TDR: Let’s talk about the study you authored: psilocybin therapy increases cognitive and neural flexibility in patients with major depressive disorder.

The study examined psilocybin’s effects on two concepts related to neuroplasticity: cognitive flexibility and neural flexibility. These are important terms to know because you found, and I quote, “that greater baseline neural flexibility was associated with less improvements in cognitive flexibility.” Please explain the relevance of this. 

MD: The concept of cognitive flexibility is being able to adapt to one’s environment, and then there is neural flexibility, which is variability in the brain’s activity. For a while, people thought that more noise in the brain was a bad thing, and it can be. For example, if you’re trying to pay attention, it’s not good to have constant back and forth patterns of activity. But there are situations where it is adaptive to be searching through all the possible states that your brain can go through. This is where neural flexibility has been linked, to some degree, to cognitive flexibility. What we found was that one week after the second dose of psilocybin for patients with major depressive disorder, keeping in mind that this was a moderately high dose and then a really high dose, their brain became more flexible, there was more variability in terms of how the brain was communicating within itself, as well as greater cognitive flexibility. What was interesting was that the relationship between those two wasn’t really a one-to-one mapping. It’s not that those who got greater increases in neural flexibility got greater increases in cognitive flexibility, rather, it was the opposite. If you had greater neural flexibility by the end of your second dose of psilocybin, you actually had the least benefits in cognitive flexibility. There are many potential interpretations of this. It could just be an error due to the way we measure cognitive or neural flexibility. The other possibility is what’s known as an inverted-U. If you have a little bit of a good thing or a moderate amount of a good thing, it can potentially enhance your performance to a certain extent. Stress, for example. A little or moderate amount of stress might help you get your work done. But if you get overloaded, you’ll be an anxious mess and won’t get anything done.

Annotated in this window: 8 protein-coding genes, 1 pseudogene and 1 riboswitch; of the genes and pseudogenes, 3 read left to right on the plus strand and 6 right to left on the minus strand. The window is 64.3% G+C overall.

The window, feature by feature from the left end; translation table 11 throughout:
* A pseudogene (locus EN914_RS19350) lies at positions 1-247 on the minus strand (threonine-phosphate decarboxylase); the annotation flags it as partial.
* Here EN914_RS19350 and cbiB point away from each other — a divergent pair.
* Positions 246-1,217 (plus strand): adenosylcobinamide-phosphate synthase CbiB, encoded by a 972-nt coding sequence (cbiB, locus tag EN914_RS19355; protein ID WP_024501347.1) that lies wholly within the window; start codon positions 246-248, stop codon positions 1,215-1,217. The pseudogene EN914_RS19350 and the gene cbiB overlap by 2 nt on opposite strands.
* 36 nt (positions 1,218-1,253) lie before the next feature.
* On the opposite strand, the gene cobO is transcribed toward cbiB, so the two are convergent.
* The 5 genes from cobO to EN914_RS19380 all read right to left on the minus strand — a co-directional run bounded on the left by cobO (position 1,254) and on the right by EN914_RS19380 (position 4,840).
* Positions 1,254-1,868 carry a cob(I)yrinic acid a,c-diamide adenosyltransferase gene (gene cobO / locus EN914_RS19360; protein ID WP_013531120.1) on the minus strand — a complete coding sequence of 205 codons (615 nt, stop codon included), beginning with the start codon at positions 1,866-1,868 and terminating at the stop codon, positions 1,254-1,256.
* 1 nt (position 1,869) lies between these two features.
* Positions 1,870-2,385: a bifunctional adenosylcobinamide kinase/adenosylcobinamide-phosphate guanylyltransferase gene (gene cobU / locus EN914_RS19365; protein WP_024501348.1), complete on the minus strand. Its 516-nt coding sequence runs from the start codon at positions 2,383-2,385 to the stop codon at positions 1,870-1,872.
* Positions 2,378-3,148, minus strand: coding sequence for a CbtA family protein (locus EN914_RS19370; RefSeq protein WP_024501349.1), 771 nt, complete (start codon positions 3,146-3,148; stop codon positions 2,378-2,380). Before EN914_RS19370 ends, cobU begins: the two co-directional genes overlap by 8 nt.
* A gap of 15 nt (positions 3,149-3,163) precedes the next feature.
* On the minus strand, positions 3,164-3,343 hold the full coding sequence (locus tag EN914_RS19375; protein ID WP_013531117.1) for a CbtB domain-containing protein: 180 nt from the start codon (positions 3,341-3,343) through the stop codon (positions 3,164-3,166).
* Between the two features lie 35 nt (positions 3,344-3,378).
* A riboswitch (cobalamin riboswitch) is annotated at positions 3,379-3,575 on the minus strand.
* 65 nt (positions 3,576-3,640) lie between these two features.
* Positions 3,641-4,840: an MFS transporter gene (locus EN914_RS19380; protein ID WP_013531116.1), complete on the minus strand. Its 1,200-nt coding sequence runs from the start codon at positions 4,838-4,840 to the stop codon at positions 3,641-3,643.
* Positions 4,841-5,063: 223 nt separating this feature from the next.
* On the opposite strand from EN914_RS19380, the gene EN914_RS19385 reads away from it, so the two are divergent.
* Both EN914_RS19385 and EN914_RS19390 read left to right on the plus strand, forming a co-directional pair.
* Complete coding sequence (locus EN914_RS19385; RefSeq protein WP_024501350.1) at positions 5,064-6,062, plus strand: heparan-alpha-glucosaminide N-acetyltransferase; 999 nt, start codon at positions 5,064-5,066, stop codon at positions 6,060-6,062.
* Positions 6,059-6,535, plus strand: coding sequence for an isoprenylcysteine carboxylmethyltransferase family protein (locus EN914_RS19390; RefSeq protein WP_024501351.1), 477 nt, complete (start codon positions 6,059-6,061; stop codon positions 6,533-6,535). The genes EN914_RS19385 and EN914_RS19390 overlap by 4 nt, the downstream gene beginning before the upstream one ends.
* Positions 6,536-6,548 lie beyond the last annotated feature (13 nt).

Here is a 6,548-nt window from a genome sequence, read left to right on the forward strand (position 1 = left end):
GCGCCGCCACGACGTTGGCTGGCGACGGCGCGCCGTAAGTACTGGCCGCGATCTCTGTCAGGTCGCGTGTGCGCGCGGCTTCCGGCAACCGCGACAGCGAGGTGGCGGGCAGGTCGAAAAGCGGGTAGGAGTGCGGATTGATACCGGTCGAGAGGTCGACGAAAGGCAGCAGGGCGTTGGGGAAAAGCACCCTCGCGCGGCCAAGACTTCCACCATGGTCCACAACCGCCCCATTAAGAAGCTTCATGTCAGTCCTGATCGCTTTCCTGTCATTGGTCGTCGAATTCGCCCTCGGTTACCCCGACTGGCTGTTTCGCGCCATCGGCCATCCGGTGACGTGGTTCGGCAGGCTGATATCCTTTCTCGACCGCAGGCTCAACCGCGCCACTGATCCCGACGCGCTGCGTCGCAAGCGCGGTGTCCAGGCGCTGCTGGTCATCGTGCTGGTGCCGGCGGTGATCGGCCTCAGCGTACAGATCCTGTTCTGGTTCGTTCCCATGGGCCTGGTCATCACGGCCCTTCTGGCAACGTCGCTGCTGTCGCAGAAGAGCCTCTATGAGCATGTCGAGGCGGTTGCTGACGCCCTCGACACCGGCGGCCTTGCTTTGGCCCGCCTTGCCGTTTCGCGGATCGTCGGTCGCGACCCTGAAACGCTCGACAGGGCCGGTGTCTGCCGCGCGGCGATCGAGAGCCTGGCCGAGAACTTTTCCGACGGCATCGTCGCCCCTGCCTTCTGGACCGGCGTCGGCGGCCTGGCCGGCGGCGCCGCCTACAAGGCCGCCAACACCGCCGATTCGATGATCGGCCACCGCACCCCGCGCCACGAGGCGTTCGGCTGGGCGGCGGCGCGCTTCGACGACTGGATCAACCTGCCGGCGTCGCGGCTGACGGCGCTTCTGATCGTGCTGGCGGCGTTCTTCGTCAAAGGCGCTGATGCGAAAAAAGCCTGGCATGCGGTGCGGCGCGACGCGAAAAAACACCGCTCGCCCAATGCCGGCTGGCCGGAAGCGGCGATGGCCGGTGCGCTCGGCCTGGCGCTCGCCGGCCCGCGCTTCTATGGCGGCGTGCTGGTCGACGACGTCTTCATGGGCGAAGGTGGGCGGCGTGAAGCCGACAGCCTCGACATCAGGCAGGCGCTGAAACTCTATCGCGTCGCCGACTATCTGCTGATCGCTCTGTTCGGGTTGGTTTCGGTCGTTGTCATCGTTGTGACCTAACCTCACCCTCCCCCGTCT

TDR: And that can be applied to coffee or alcohol too. What’s the myth? A glass of wine per day can be good for you? 

MD: Exactly. The glass of wine is a controversial one. Some people say you don’t need a single glass. I don’t mind having a glass of wine a day, and I feel like I’m doing alright. Neural flexibility has been shown in people with schizophrenia, and even relatives of patients with schizophrenia have higher neural flexibility. What we’ve shown is that although most people did improve their cognitive flexibility, perhaps we were a little bit past the most beneficial range of neural flexibility to see the maximum benefit. 

TDR: Was the intention of the study to find the sweet spot in relation to incorporating psilocybin into therapy?